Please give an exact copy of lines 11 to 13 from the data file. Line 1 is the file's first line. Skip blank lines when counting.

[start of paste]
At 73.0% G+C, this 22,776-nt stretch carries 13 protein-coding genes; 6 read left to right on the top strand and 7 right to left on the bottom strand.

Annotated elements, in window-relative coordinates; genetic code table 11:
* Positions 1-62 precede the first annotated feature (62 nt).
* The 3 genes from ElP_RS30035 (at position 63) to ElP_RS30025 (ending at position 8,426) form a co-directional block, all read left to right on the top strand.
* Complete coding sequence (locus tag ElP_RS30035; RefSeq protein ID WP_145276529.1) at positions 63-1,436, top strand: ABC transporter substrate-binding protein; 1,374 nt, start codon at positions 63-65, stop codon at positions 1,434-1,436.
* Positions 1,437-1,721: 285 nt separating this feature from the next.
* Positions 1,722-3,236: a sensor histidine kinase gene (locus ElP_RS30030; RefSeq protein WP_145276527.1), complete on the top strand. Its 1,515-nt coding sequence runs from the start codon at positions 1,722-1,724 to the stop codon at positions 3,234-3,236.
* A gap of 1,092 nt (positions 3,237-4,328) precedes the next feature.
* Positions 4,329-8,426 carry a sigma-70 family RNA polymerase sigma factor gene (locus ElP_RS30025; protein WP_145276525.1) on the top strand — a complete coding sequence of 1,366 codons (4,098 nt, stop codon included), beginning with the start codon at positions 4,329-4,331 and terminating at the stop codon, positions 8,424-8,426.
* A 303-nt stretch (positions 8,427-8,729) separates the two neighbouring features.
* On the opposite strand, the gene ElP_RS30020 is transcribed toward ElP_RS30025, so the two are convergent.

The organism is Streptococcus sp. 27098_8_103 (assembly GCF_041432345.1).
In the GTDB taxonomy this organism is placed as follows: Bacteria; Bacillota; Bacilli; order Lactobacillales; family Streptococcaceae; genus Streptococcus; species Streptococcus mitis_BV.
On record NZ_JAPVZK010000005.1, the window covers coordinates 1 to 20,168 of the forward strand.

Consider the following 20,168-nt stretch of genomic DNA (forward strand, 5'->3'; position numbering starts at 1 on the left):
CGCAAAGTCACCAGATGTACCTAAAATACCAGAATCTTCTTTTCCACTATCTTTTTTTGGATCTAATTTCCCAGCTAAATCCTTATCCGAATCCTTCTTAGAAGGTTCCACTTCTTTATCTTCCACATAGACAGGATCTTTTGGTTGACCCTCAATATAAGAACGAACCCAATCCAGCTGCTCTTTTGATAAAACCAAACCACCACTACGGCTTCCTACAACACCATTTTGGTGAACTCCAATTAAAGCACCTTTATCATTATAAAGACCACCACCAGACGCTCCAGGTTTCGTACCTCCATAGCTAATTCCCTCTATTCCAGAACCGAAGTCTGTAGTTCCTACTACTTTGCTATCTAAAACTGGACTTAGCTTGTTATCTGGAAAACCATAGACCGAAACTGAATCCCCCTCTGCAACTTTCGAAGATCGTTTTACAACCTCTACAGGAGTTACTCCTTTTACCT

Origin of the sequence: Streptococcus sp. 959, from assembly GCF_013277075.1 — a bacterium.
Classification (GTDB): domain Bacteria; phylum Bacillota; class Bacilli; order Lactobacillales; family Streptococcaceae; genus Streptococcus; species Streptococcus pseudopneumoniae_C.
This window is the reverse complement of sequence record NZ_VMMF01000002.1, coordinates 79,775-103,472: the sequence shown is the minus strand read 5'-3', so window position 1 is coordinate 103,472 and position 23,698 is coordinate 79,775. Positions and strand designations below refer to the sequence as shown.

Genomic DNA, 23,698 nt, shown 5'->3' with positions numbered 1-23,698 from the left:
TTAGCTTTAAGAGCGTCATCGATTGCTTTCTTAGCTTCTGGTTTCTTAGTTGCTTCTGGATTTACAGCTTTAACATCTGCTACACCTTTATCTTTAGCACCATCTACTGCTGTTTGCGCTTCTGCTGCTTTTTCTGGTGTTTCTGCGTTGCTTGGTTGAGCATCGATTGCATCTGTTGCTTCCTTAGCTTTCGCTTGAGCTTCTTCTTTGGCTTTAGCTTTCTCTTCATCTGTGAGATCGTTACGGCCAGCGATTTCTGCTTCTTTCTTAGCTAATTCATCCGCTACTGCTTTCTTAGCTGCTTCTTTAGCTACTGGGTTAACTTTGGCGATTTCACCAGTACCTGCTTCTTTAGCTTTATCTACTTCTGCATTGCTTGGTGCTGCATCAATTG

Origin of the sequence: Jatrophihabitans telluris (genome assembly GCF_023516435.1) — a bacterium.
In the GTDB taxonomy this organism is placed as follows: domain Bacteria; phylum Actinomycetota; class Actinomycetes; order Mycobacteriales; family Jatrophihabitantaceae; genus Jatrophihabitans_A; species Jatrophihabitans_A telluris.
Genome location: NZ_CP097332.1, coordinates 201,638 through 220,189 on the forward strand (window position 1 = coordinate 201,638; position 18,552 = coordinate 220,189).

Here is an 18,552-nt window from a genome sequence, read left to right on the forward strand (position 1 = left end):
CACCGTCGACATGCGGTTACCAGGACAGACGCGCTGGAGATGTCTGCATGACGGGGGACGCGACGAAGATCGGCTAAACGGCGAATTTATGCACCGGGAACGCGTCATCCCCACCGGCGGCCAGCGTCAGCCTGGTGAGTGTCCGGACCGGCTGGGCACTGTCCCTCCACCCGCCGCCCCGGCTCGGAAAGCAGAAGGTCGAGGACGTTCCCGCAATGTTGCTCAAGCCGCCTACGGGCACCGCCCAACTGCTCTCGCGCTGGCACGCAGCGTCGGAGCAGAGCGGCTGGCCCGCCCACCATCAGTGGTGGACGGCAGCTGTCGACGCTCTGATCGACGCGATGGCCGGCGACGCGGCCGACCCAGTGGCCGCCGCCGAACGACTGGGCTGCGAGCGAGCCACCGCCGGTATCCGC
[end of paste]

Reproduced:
* On the opposite strand, the gene ElP_RS30020 is transcribed toward ElP_RS30025, so the two are convergent.

The organism is Streptococcus sp. 27098_8_103 (assembly GCF_041432345.1).
In the GTDB taxonomy this organism is placed as follows: Bacteria; Bacillota; Bacilli; order Lactobacillales; family Streptococcaceae; genus Streptococcus; species Streptococcus mitis_BV.